Welcome to the website woven for wordaholics, logolepts, and verbivores. Carnivores eat meat; herbivores eat plants and vegetables; verbivores devour words. If you are heels over head (as well as head over heels) in love with words, tarry here a while to graze or, perhaps, feast on the English language. Ours is the only language in which you drive in a parkway and park in a driveway and your nose can run and your feet can smell.

Mark Zeigler’s Aztecs basketball story in a late-March Union-Tribune was headlined SDSU TAKES CARE OF GEORGIA TECH, HEADS TO NIT SEMIS IN BIG APPLE. The first paragraph read, “There might be some bruises on the apple, but it’s an apple. A Big Apple,” which raises the question (not “begs the question”!) whence cometh the phrase Big Apple, referring to New York?

The first print citation shows up in 1921 in a regular racing column in the New York Morning Telegraph by one John FitzGerald, in which he used “big apple” to refer to the race tracks of New York. By 1924, FitzGerald had broadened the phrase to identify the city itself: “The Big Apple, the dream of every lad that ever threw a leg over a thoroughbred, There’s only one Big Apple. That’s New York.” The columnist wrote that he had first heard the phrase from two black stable hands in New Orleans in 1920, for whom “the big apple” was their name for the New York racetracks – the big time, “the goal of every aspiring jockey and trainer.”

Some linguists theorize that the debt for creating the nickname the “Big Apple” has been paid back to the two stable hands because, in the late 1960s, the city of New Orleans capitalized on the “Big Apple” success and started calling itself “The Big Easy.”

This past May, when the Golden State Warriors rebounded from a 3-1 deficit against the Oklahoma City Thunder to repeat as NBA Western Conference champions, the Union-Tribune ran the punderful headline STEALING THUNDER. Here’s the origin of the phrase to steal one’s thunder, meaning “to rob someone of his or her deserved glory”:

The English critic and playwright John Dennis is best known for first sneering, “A pun is the lowest form of wit.” In 1709, Dennis’s tragedy, “Appius and Virginia,” turned out to be a tragic failure among critics and playgoers alike. The play bombed even though Dennis had invented for it a device that generated the roaring of thunder as part of the staging.

Shortly after the premature closing of Dennis’s play, Shakespeare’s “Macbeth” came to London. Dennis attended an early performance, where, after he heard his own thunder machine roar during the three witches’ opening scene on the heath. The upstaged Dennis exclaimed, “My God! The villains will not play my play, but they will steal my thunder!”

Earlier this month, Serena Williams captured her seventh Wimbledon tennis championship and her 22nd grand-slam singles title. Right after her historic win, Williams danced around centre court holding up two fingers on each hand to indicate both victory and “catch-22.” The connection between that phrase and Serena was that she had just caught up to Steffi Graf’s record of 22 tennis grand-slam singles trophies in the open era.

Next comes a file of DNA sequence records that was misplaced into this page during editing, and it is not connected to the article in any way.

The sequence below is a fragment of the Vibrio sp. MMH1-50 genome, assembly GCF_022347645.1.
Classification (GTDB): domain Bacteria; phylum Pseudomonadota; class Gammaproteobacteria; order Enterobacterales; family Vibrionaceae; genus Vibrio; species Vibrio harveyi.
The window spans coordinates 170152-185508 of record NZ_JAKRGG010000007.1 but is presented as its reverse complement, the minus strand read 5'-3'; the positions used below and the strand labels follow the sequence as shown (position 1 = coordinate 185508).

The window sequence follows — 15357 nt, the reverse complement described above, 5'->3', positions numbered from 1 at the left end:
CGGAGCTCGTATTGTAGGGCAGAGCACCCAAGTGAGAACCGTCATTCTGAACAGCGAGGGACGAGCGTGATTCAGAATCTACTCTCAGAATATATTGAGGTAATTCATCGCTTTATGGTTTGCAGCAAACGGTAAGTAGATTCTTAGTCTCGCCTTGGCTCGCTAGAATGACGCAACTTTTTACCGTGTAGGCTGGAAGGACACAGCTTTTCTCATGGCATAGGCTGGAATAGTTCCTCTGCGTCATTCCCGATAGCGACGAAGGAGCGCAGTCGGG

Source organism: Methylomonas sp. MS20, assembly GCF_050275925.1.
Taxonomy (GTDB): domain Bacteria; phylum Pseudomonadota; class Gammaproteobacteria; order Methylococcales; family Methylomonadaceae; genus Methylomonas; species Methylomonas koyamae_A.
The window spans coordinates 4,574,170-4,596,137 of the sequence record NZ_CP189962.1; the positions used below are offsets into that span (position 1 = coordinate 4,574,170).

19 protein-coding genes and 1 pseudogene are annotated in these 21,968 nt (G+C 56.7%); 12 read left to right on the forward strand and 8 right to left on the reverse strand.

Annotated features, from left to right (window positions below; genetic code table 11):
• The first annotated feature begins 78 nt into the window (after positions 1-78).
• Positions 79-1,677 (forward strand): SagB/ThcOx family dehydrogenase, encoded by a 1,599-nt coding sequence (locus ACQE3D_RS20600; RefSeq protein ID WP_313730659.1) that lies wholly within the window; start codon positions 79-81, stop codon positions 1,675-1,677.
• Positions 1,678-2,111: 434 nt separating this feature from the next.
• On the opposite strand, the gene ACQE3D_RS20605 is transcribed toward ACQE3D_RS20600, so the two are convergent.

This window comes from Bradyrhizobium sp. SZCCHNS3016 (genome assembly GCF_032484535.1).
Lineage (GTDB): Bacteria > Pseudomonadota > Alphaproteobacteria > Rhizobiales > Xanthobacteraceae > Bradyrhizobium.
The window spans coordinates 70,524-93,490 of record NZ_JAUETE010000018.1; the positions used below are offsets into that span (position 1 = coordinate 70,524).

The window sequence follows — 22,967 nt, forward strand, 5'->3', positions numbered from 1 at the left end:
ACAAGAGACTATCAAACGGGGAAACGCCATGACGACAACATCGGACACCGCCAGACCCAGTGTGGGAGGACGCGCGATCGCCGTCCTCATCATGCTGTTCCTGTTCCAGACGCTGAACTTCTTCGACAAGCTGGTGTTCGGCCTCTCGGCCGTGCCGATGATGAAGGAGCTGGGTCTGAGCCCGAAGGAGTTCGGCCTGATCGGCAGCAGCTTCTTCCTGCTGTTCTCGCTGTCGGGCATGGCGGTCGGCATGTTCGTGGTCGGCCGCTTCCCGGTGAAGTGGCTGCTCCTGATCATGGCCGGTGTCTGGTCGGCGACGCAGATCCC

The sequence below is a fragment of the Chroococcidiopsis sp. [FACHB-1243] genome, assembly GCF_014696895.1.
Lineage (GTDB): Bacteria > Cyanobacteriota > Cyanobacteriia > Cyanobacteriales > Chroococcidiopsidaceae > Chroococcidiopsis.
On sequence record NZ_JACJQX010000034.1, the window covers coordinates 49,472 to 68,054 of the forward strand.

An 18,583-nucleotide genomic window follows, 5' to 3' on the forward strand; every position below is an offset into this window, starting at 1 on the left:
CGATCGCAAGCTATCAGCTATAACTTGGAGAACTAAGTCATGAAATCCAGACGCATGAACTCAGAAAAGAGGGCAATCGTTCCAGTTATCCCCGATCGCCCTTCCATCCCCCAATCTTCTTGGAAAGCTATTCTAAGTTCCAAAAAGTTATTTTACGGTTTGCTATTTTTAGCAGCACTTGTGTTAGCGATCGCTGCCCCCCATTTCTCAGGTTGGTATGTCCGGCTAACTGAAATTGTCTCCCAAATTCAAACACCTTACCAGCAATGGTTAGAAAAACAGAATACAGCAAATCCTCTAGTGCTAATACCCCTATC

Catch-22 is also a reference to Joseph Heller’s novel about the mindlessness of war. The working title for that modern classic was “Catch-18,” a reference to a military regulation that keeps the pilots in the story flying one suicidal mission after another. The only way to be excused from such missions is to be declared insane, but asking to be excused is proof of a rational mind and bars exemption.

Shortly before the appearance of Heller’s book in 1961, Leon Uris’s “Mila 18” was published. To avoid confusion with the title of Uris’s war novel, Heller and his editor decided to change “Catch-18” to “Catch-22.” That was a fortuitous choice because the 22 more rhythmically and symbolically captures the double duplicity of both the military regulation itself and the bizarre world that Heller shapes in his novel. (“That’s some catch, that Catch-22,” observes Yossarian. “It’s the best there is,” Doc Daneeka agrees.)

During the more-than-five decades since its literary birth, catch-22, generally lower-cased, has come to mean any predicament in which we are caught coming and going and in which the very nature of the problem defies its solution. So succinctly does catch-22 embody the push-me-pull-you absurdity of modern life that the phrase has become the most frequently employed and deeply embedded allusion from all of American literature.

Next Saturday, July 30, at 2 p.m., I will be performing “Fascinating Facts About Our Presidents” at the newly remodeled Dove Library, 1775 Dove Lane, in Carlsbad. Admission is free.